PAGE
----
Update: We’ve released a new whitepaper examining the Sharing Economy industry. We dive into the insurance landscape, legal climate and how to approach risk management for companies in this sector. You can download the report here!
Most business owners know that general liability, property and workers compensation policies are essential to managing risk, especially during the early stages. However, those policies often don’t include a hired and non owned auto coverage.
When a company owns vehicles that employees use in the course of business, it is standard practice to purchase a commercial auto insurance policy. But what if there are no autos that are registered to the business? Most would assume then there is no need for auto liability. This is the typical thinking, and while it may seem logical (no autos = no need for auto coverage), it is not exactly correct.
Skipping the hired and non-owned coverage may end up costing you thousands of dollars. Still not convinced? See below for how this coverage can protect your business, claim examples, and a comparison of the coverages that hired and non-owned policy provides vs. the regular commercial auto policy.
What is commercial auto insurance?
A commercial auto policy is designed to protect the vehicles that a company owns and their drivers in the case of an accident. Personal auto policies typically exclude business exposures, so a commercial policy is a necessity. Just like a personal auto policy, a commercial auto policy consists of:
- Liability coverage – will pay for the damage you cause to another vehicle, property or person as well as legal fees.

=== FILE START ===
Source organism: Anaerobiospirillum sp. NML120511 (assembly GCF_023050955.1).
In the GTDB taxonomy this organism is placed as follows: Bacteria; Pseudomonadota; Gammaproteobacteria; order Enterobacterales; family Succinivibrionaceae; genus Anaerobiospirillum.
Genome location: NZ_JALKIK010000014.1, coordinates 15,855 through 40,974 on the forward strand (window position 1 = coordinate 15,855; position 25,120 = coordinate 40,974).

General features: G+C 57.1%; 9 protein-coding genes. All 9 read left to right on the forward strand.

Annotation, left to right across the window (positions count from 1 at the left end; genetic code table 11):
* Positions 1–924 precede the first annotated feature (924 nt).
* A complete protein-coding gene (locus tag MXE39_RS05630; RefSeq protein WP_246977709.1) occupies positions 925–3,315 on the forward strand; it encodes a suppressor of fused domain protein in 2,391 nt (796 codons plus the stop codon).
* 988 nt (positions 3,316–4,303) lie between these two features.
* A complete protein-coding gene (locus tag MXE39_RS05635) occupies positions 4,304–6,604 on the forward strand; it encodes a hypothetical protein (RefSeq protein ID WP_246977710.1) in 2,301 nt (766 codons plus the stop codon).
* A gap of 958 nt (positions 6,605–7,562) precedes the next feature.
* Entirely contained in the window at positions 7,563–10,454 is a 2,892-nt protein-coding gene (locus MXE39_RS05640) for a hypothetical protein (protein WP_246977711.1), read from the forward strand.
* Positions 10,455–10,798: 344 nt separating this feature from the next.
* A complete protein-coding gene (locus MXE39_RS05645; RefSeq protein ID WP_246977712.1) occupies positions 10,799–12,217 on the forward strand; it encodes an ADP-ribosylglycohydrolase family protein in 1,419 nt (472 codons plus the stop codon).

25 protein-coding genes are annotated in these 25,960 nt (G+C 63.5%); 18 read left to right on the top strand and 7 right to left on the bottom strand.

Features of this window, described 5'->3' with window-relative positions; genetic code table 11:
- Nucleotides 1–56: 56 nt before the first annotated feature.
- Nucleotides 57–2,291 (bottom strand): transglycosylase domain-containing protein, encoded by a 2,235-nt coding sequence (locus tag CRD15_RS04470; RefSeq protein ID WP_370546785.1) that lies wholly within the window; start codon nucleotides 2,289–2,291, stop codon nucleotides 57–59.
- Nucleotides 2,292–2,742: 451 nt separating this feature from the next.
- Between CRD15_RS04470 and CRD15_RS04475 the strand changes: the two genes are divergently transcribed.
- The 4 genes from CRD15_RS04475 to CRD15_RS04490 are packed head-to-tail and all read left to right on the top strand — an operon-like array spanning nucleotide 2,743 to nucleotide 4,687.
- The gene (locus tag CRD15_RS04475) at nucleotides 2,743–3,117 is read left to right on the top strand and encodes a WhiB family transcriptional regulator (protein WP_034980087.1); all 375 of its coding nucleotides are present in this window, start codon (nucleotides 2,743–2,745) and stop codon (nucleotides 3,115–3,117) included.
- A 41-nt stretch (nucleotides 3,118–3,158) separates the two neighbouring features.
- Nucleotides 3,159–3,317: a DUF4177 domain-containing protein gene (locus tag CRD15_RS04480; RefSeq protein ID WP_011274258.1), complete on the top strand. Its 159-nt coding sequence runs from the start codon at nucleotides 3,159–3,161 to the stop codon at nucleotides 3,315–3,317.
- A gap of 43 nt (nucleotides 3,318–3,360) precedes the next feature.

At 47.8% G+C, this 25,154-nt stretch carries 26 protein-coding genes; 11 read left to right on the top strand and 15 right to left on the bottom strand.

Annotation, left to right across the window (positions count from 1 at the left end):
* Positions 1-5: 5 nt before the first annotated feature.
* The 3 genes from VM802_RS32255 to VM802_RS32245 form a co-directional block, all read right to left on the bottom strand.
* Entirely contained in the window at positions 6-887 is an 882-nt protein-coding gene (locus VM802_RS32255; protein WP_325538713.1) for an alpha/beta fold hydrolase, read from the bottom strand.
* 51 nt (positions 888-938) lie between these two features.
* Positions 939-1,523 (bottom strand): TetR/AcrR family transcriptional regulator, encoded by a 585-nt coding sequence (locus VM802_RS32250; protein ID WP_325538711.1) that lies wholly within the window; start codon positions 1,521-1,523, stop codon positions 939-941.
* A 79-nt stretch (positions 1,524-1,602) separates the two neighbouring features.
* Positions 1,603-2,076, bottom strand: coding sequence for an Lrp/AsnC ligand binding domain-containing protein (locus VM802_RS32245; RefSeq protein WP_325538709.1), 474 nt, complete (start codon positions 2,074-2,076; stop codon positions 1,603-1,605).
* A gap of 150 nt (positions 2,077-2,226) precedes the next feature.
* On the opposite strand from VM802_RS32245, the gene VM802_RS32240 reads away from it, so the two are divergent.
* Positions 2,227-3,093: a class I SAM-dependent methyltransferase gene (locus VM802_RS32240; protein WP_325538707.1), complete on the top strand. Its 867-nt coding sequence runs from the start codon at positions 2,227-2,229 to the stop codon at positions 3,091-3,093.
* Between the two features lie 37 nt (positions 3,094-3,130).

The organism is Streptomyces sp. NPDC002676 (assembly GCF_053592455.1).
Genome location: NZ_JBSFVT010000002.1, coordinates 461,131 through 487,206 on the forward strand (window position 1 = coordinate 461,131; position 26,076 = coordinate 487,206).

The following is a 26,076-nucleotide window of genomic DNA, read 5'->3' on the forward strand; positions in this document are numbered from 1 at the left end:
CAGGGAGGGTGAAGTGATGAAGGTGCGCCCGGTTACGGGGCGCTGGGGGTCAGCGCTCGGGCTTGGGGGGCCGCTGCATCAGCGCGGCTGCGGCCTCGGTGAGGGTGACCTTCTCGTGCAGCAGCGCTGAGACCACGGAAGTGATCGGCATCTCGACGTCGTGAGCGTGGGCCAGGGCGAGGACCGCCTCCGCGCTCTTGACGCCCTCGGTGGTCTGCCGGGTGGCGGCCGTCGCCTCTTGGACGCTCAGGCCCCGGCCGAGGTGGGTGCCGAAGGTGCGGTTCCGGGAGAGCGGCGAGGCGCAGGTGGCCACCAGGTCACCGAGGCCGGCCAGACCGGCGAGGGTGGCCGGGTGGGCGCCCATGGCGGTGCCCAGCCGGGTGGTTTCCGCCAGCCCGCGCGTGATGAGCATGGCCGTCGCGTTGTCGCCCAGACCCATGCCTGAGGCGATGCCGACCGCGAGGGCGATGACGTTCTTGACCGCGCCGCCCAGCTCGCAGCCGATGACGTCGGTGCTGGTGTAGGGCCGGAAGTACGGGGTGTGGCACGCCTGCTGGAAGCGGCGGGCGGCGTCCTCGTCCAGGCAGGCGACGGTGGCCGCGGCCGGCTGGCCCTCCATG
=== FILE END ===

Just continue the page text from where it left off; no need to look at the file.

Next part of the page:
- Physical damage (comprehensive and collision) – will pay for the damage to your vehicle
- Medical payments – the cost of medical payments to you and your passengers, regardless of who was at fault in the accident
- Uninsured/Underinsured motorist – coverage for the damage to your car or your injuries if the person who hit you has no insurance or not enough insurance.
What is hired and non-owned auto insurance (HNOA)?
So what happens when your employee gets into her personal vehicle to drive to the bank to make a deposit? Or your salesperson, uses his own car to drive to a client meeting? Does a commercial auto policy cover them if they get into an accident?
Since these cars are their personal vehicles and are not owned by your business, the answer is no. Most people assume that personal auto policy will take care of everything should an accident happen. It is partially correct. A personal auto policy will cover damage to the vehicle itself. However, if the driver is at fault, not only they can be sued for damages, but your business can be sued separately. The only policy that will respond to this lawsuit on behalf of your business is a hired and non-owned auto policy.
Hired and non-owned auto coverage has been designed specifically for these cases – it covers liability and medical payments for the vehicles that you hire (i.e. rental vehicles) or borrow (i.e. personal vehicles of your employees that are “borrowed” for business use).
It’s important to note that this coverage will not cover accidents that happen during your employees’ commute time or if they run a personal errand. The coverage is strictly for business use.
Primary vs. secondary
When you drive a rental vehicle, the hired auto liability portion of your HNOA coverage applies on a secondary basis. It means that it pays only after the limits on the primary insurance for that vehicle (for example insurance that the rental agency has provided, as required by state law) have been exhausted.